From early to the late 1800's the hotels along Sydney Road grew and prospered but things changed over the coming years and we are not exactly sure why some of the hotels in the area closed but we can put it down to a few factors over a period of years. The decline in the popularity of hotels in the late 1880's due to the Temperance Movement where hotels were considered to be places of 'excessive drinking', and they contributed to nothing but 'social evils' saw the employment of women in hotels banned in 1916 following a royal commission in 1884, all contributed to many people staying away from hotels which caused a decline in custom and income.
The coming of the North-Eastern Railway to Craigieburn in 1872 saw the reduction of traffic and had a huge impact on the hotels along Sydney Road. The coaches ceased after the railway was built which meant no more need for staging posts to change horses, people no longer needed accommodation and a lot less people traversed Sydney Road and sadly the mail now arrived and left by rail, hence the hotel was no longer needed for a post office, all contributing to their eventual demise.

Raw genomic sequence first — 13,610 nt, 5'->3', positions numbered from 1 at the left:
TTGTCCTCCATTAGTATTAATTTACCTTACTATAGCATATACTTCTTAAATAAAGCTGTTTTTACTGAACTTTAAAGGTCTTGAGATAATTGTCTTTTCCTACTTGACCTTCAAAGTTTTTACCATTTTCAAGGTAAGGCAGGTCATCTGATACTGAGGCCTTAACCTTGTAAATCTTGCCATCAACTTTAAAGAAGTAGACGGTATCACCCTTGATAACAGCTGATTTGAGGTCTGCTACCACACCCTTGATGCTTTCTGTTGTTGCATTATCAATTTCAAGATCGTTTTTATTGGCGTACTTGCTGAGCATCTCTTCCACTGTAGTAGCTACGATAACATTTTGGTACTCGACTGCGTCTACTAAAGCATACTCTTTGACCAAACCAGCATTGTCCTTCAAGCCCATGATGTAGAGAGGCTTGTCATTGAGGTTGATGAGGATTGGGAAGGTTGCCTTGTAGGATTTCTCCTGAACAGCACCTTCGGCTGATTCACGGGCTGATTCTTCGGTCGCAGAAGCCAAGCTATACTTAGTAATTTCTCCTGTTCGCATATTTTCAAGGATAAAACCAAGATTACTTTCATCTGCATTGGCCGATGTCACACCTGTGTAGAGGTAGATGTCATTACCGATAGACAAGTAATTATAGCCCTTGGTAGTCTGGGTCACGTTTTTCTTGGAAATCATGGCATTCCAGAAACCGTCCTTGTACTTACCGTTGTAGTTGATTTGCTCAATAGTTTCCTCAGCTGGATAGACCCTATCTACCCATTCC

The Kinlochewe Inn at Kinlochewe was a victim of the 1851 bushfires. The Robert Burns Hotel took the Kinlochewe Inn's business, the fires and the new opposition both contributing to its eventual demise before 1851. 15 years later in 1869 was the last year of the Robert Burns Hotel's licensing and went out of business itself, any remainders of the hotel are now long buried under the Craigieburn Bypass.
After the de-licensing of some hotels around 1911, like the Somerton Hotel and the Royal Mail Hotel on the Sydney Road at Somerton which both lost their licenses after 1911, the hotels would have served their last alcohol, closed their doors and become residences such as the Somerton Inn which was known later as Somerton House.
The only hotel that survived the ravages of time is the Parnells Inn which was the home of the Parnell and Harman family for many years, then became a post office in 1902 then a private residence and still stands today on Mickleham Rd.
Other hotel buildings stood empty and in ruin for many years as a constant reminder of the past, busy, early pioneering days along Sydney Rd when in those times Cobb and Co coaches could have been seen, filled with passengers, roaring along to the next staging post along the road, but now long gone. The hotels buildings then became victims of the first widening in 1943 of Sydney Road like the Craigieburn, Somerton and Royal Mail Hotel, which were all pulled down for road widening. The 1963 second road widening (the year of the construction of the dual carriageway and overpass) again saw more road frontage being taken and probably after 1963 any last vestiges of the old hotels along Sydney Road would have been gone forever.